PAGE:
The agreement is unique because it will not require customers to obtain any specific hardware and will instead work on all compatible handsets.
Currently, the telco’s traditional service is unavailable across 60 per cent of Australia’s landmass, but the new tie-up will boost connectivity to almost 100 per cent.
It significantly comes after rival Telstra signed its own deal with the Elon Musk-owned space company to provide satellite internet to regional areas.
The telco’s head of marketing, Matt Williams, said the agreement meant it would provide mobile coverage to 98.5 per cent of Australia’s population through its existing network.
“Australia’s vastness and terrain can make it difficult for any operator to provide mobile coverage everywhere it is needed – especially in remote or hard-to-reach locations,” he said.
“Our work with SpaceX aims to bring the coverage capabilities of satellites direct to compatible mobile handsets without the need for customers to buy additional equipment. This partnership builds on our proud history of satellite innovation in Australia.
“This is a truly innovative model for Australia – connecting satellites to standard mobile phones – and a significant evolution beyond the services SpaceX has provided in Australia to date. It will create a unique experience for Optus customers.”
The phased rollout of SpaceX’s satellite capability will start with SMS in late 2024, with voice and data following in late 2025.
Optus and Telstra’s separate deals will be yet another blow to NBN’s Sky Muster service, which has reportedly seen its user numbers drop by more than 10,000.
Sky Muster operates using two traditional geostationary satellites compared to Starlink’s huge constellation of 4,000 low-Earth orbit (LEO) satellites.
Loretta Willaton, Telstra’s regional Australia executive, wrote in a blog post, “One of the benefits of LEO satellites are that they are much closer than geostationary satellites to Earth with multiple satellites that are a part of a constellation, allowing them to send and receive signals much faster.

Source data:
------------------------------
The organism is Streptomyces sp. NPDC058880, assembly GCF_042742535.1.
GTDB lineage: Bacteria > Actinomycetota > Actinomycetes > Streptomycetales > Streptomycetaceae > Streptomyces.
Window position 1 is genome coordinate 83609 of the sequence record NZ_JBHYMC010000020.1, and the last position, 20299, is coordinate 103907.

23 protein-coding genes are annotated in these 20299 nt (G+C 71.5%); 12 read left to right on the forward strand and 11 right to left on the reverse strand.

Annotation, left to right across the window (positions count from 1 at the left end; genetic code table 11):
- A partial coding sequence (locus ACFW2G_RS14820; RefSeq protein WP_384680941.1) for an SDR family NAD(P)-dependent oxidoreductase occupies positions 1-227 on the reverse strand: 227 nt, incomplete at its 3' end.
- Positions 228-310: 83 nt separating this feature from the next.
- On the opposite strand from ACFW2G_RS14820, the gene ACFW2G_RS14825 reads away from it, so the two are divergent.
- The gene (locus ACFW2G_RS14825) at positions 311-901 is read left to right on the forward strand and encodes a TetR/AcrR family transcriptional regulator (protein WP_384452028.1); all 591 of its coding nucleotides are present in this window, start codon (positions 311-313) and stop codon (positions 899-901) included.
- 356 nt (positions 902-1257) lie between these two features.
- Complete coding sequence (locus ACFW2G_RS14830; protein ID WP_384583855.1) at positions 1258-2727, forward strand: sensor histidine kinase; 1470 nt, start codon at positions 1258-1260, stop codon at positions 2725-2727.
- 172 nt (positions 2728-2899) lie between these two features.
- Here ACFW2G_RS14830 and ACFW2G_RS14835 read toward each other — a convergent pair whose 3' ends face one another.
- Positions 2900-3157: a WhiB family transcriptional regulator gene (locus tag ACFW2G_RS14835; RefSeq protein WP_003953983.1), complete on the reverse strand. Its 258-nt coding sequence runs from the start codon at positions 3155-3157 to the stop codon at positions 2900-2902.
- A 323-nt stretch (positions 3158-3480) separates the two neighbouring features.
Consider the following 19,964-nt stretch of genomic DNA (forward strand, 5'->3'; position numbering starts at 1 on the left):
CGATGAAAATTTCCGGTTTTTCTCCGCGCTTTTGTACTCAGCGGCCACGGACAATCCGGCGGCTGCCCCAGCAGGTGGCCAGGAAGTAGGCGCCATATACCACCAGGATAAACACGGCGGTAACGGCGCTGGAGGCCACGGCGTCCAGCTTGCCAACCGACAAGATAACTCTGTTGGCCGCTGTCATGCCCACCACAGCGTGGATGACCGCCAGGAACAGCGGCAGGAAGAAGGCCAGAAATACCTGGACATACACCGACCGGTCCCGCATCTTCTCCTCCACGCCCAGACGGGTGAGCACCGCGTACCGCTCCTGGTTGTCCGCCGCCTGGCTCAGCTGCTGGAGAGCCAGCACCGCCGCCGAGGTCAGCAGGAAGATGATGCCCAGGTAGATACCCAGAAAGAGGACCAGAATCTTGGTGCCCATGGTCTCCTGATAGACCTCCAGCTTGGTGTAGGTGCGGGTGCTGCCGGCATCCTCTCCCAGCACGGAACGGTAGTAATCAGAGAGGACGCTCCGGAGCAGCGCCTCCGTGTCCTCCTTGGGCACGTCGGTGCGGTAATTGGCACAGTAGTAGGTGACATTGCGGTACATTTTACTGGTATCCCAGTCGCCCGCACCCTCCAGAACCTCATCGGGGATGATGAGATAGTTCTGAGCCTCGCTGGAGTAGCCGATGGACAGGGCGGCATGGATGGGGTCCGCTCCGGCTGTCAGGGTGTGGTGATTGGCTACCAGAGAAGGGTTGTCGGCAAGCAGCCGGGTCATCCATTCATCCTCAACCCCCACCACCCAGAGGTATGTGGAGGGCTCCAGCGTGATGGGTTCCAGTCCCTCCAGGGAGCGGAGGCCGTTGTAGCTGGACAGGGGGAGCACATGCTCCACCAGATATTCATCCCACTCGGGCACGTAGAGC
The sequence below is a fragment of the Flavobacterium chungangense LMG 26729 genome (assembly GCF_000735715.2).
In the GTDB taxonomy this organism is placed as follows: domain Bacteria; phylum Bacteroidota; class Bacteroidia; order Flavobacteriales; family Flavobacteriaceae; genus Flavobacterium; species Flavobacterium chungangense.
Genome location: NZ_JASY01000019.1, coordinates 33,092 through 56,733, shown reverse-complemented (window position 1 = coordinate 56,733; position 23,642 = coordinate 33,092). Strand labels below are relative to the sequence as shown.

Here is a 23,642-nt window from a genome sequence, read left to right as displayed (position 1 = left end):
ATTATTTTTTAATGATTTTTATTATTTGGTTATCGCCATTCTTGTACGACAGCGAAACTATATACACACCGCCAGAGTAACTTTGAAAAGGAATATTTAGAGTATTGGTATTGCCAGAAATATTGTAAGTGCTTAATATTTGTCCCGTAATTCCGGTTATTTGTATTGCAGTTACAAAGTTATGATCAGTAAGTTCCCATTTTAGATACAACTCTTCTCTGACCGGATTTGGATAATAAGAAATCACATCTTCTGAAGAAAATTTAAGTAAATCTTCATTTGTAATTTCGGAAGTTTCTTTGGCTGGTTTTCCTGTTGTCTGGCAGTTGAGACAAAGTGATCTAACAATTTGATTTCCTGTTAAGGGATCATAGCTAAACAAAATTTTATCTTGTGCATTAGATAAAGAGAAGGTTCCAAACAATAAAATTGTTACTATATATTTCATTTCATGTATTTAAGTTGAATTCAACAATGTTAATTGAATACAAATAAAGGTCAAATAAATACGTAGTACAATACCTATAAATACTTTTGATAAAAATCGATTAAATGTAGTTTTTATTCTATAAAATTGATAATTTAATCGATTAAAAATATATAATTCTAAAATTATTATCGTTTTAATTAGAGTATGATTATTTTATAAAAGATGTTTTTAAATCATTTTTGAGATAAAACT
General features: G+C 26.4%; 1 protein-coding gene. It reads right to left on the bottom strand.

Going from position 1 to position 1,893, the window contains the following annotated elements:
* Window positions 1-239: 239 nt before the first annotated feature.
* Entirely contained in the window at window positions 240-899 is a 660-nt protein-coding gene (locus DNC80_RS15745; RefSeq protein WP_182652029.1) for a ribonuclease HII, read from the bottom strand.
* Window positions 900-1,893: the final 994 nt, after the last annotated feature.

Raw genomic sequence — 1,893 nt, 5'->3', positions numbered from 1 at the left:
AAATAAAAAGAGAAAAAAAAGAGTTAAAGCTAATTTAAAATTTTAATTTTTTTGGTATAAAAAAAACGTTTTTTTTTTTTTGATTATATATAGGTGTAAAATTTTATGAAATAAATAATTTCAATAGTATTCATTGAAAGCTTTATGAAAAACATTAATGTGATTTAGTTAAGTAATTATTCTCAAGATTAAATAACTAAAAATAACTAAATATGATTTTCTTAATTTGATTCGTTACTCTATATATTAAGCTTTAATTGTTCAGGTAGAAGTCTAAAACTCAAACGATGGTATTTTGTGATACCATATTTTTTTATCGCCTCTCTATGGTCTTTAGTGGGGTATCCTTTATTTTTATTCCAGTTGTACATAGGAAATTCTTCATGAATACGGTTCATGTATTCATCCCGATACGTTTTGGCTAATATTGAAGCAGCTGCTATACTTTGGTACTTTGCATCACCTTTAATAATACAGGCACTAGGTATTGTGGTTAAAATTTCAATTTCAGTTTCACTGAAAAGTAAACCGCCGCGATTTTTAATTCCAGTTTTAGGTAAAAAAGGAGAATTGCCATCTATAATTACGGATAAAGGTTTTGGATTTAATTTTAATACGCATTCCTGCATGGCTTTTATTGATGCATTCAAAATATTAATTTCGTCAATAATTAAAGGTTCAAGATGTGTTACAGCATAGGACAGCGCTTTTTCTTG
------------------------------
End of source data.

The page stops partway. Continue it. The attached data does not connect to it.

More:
“As well as offering great data throughput, the proximity of these satellites reduces latency making them a great and more consistent option for services that need low latency, like voice and video calls.
“The latency, download speeds, and general experience in most circumstances will be far superior to copper-based ADSL and be better suited for most modern connectivity needs.
“Our team has been testing out in the field Starlink’s service and how we can best offer it to customers, including evolving our own modem specifically to support Starlink connectivity and Aussie households.”
Willaton said Telstra would unveil details of its pricing models later this year when the deal will be available to customers.
Adam is a journalist who has worked for more than 40 prestigious media brands in the UK and Australia. Since 2005, his varied career has included stints as a reporter, copy editor, feature writer and editor for publications as diverse as Fleet Street newspaper The Sunday Times, fashion bible Jones, media and marketing website Mumbrella as well as lifestyle magazines such as GQ, Woman’s Weekly, Men’s Health and Loaded. He joined Momentum Media in early 2020 and currently writes for Australian Aviation and World of Aviation.
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